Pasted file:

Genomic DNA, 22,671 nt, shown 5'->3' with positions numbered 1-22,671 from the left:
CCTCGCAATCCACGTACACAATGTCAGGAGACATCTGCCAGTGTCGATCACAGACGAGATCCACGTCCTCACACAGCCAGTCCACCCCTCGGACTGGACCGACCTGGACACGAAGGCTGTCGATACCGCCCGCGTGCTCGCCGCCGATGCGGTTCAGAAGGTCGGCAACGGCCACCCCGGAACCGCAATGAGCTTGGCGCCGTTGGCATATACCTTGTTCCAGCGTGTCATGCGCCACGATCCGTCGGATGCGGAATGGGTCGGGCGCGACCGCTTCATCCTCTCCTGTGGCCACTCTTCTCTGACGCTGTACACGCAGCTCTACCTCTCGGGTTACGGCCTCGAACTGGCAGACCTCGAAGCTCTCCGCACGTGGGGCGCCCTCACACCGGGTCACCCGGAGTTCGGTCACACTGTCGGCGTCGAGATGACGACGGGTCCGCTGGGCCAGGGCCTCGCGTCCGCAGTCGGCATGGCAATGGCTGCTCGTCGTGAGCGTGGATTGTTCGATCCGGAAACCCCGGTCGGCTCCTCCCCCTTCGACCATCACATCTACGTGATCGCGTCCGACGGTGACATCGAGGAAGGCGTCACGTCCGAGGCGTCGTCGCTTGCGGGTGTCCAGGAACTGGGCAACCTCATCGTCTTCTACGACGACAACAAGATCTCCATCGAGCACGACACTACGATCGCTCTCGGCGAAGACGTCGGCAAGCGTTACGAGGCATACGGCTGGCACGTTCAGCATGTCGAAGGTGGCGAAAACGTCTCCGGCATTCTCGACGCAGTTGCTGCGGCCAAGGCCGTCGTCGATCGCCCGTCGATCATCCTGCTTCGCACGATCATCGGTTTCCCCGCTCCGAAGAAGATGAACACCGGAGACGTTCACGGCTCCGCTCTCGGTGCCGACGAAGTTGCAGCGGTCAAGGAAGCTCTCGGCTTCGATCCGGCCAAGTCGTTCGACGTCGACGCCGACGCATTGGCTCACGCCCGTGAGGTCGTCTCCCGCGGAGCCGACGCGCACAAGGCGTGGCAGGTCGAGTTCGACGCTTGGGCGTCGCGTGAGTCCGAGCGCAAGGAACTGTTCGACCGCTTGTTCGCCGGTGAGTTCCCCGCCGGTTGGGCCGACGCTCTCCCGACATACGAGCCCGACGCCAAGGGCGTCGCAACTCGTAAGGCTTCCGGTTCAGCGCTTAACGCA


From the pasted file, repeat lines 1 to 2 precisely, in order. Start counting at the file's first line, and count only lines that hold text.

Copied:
Genomic DNA, 22,671 nt, shown 5'->3' with positions numbered 1-22,671 from the left:
CCTCGCAATCCACGTACACAATGTCAGGAGACATCTGCCAGTGTCGATCACAGACGAGATCCACGTCCTCACACAGCCAGTCCACCCCTCGGACTGGACCGACCTGGACACGAAGGCTGTCGATACCGCCCGCGTGCTCGCCGCCGATGCGGTTCAGAAGGTCGGCAACGGCCACCCCGGAACCGCAATGAGCTTGGCGCCGTTGGCATATACCTTGTTCCAGCGTGTCATGCGCCACGATCCGTCGGATGCGGAATGGGTCGGGCGCGACCGCTTCATCCTCTCCTGTGGCCACTCTTCTCTGACGCTGTACACGCAGCTCTACCTCTCGGGTTACGGCCTCGAACTGGCAGACCTCGAAGCTCTCCGCACGTGGGGCGCCCTCACACCGGGTCACCCGGAGTTCGGTCACACTGTCGGCGTCGAGATGACGACGGGTCCGCTGGGCCAGGGCCTCGCGTCCGCAGTCGGCATGGCAATGGCTGCTCGTCGTGAGCGTGGATTGTTCGATCCGGAAACCCCGGTCGGCTCCTCCCCCTTCGACCATCACATCTACGTGATCGCGTCCGACGGTGACATCGAGGAAGGCGTCACGTCCGAGGCGTCGTCGCTTGCGGGTGTCCAGGAACTGGGCAACCTCATCGTCTTCTACGACGACAACAAGATCTCCATCGAGCACGACACTACGATCGCTCTCGGCGAAGACGTCGGCAAGCGTTACGAGGCATACGGCTGGCACGTTCAGCATGTCGAAGGTGGCGAAAACGTCTCCGGCATTCTCGACGCAGTTGCTGCGGCCAAGGCCGTCGTCGATCGCCCGTCGATCATCCTGCTTCGCACGATCATCGGTTTCCCCGCTCCGAAGAAGATGAACACCGGAGACGTTCACGGCTCCGCTCTCGGTGCCGACGAAGTTGCAGCGGTCAAGGAAGCTCTCGGCTTCGATCCGGCCAAGTCGTTCGACGTCGACGCCGACGCATTGGCTCACGCCCGTGAGGTCGTCTCCCGCGGAGCCGACGCGCACAAGGCGTGGCAGGTCGAGTTCGACGCTTGGGCGTCGCGTGAGTCCGAGCGCAAGGAACTGTTCGACCGCTTGTTCGCCGGTGAGTTCCCCGCCGGTTGGGCCGACGCTCTCCCGACATACGAGCCCGACGCCAAGGGCGTCGCAACTCGTAAGGCTTCCGGTTCAGCGCTTAACGCA